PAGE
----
top of page

Pop-Up Recap: London 2022

When we first scheduled our London event, we seriously wondered if anyone would come. Who exactly goes to London… in November?

Apparently, LOTS of people! We had 26 families (including 5 returning families) join us with a total of 116 participants. Our guests hailed from Poland, England, Austria, Australia, Portugal, Mexico, Argentina, the Cayman Islands, and all across the US.

*We never got a full group photo, but here is a portion of us on the Thames River Cruise

These are our largest numbers to date, and I give our London crew a huge pat on the back for navigating the ins and outs of group this size... including a day when The Tube was closed due to transport strikes (more on that below).

Every pop-up has its own unique feel and I’d say that London falls into the “I want to do it all” category. Though we encourage families to take breaks when needed, the London crew really went all out with trekking around the city, finding the playgrounds, weaving in some historical and cultural experiences, and being open to exploring wherever the group was headed. London provided the framework and we all wholeheartedly said, “Yes!”

*Shots from Battersea Park, Albert Bridge, Mudchute Farm, Tower of London, & Jubilee Gardens

Our pop-up started with Bonfire Night celebrations including fireworks at Battersea Park… and from there the adventure continued: Mudchute Farm, Tower of London, the Sky Garden, loads of museums, the changing of the guard at Buckingham Palace, a Thames River cruise, gardens, cathedrals, the London Eye, a handful of markets… plus time to hang out at playgrounds and cafes!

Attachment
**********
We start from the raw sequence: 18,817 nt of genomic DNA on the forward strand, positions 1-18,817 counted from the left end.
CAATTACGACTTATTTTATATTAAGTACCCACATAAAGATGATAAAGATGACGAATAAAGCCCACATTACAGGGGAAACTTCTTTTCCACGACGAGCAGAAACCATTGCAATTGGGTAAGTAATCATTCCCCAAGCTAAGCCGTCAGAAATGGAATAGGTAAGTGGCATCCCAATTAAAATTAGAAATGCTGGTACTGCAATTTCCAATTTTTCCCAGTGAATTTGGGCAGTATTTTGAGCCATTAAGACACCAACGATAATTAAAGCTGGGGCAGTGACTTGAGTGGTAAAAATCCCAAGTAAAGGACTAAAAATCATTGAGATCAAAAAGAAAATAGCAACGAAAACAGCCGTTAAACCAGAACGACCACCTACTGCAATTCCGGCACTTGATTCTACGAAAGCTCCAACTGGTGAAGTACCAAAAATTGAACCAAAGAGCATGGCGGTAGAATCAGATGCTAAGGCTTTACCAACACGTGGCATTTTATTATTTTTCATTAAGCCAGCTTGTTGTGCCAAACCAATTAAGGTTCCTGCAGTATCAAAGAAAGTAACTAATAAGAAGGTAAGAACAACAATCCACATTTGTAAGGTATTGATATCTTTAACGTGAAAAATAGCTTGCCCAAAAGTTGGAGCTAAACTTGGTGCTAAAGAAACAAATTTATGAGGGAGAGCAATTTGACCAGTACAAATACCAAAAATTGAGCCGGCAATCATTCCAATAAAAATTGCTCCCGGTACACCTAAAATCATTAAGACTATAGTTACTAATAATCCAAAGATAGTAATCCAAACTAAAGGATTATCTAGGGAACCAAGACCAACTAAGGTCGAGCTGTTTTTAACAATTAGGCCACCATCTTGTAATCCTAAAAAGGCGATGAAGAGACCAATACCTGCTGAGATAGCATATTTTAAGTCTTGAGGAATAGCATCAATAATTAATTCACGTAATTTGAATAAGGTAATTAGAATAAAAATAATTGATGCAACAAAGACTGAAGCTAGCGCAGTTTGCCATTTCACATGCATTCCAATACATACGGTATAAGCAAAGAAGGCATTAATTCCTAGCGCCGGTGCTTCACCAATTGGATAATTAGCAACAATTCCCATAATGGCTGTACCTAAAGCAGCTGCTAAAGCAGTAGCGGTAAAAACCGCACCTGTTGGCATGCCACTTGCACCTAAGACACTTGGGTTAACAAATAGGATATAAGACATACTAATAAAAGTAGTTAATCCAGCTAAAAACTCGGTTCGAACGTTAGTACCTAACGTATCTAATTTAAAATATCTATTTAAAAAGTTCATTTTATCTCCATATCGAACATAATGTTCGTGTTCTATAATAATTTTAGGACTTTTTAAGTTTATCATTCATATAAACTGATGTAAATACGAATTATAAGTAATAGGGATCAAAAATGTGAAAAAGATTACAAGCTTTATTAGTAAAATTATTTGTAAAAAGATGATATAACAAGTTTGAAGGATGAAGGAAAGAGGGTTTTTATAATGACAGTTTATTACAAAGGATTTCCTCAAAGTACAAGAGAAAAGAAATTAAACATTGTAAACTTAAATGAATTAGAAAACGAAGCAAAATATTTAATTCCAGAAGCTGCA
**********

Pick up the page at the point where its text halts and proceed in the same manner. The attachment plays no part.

There was no room for a dull moment, and by the end of the week we were all happily exhausted!

*Shots from Battersea Park, National Maritime Museum, Jubilee Gardens, London Eye, Buckingham Palace, & Tower of London

To keep things interesting, we even had a day of transport strikes which shut down the underground. Nearly everyone relies on public transport in London so these closures can create major travel delays. Fortunately, we had prior notice and our group helped each other figure out the buses, boats, and overground rail services so we could carry on with our activities. However, some families ran into additional snags and others immediately brainstormed and offered suggestions to help them find their way through, or provided condolences for those who just couldn't make connections.

For seasoned travelers, we know what it’s like to bump into difficulties like these… but for the families newer to worldschooling, it was advantageous to have the group to lean on while we navigated these issues together.

*Pics from the Science Museum, Hamley's Toys, and an overground rail.

We're often asked how it is possible to coordinate a group this large. Part of it is having a thoughtful schedule where there is room to gather as well as space to run and play. However, because London weather can be unpredictable, we carefully selected both indoor and outdoor options each day. This worked out exceptionally well as some museums had areas where the kids could create, draw, use computer simulated instruction, and run off some steam (duck-duck-goose in the Tate Modern, anyone?).

*National Army Museum, National Maritime Museum, Tower of London, & Tate Modern's Draw Room

We made a few minor itinerary adjustments due to rain, but overall, the weather cooperated with non-rainy days and good visibility, we even had some sunshine and blue skies!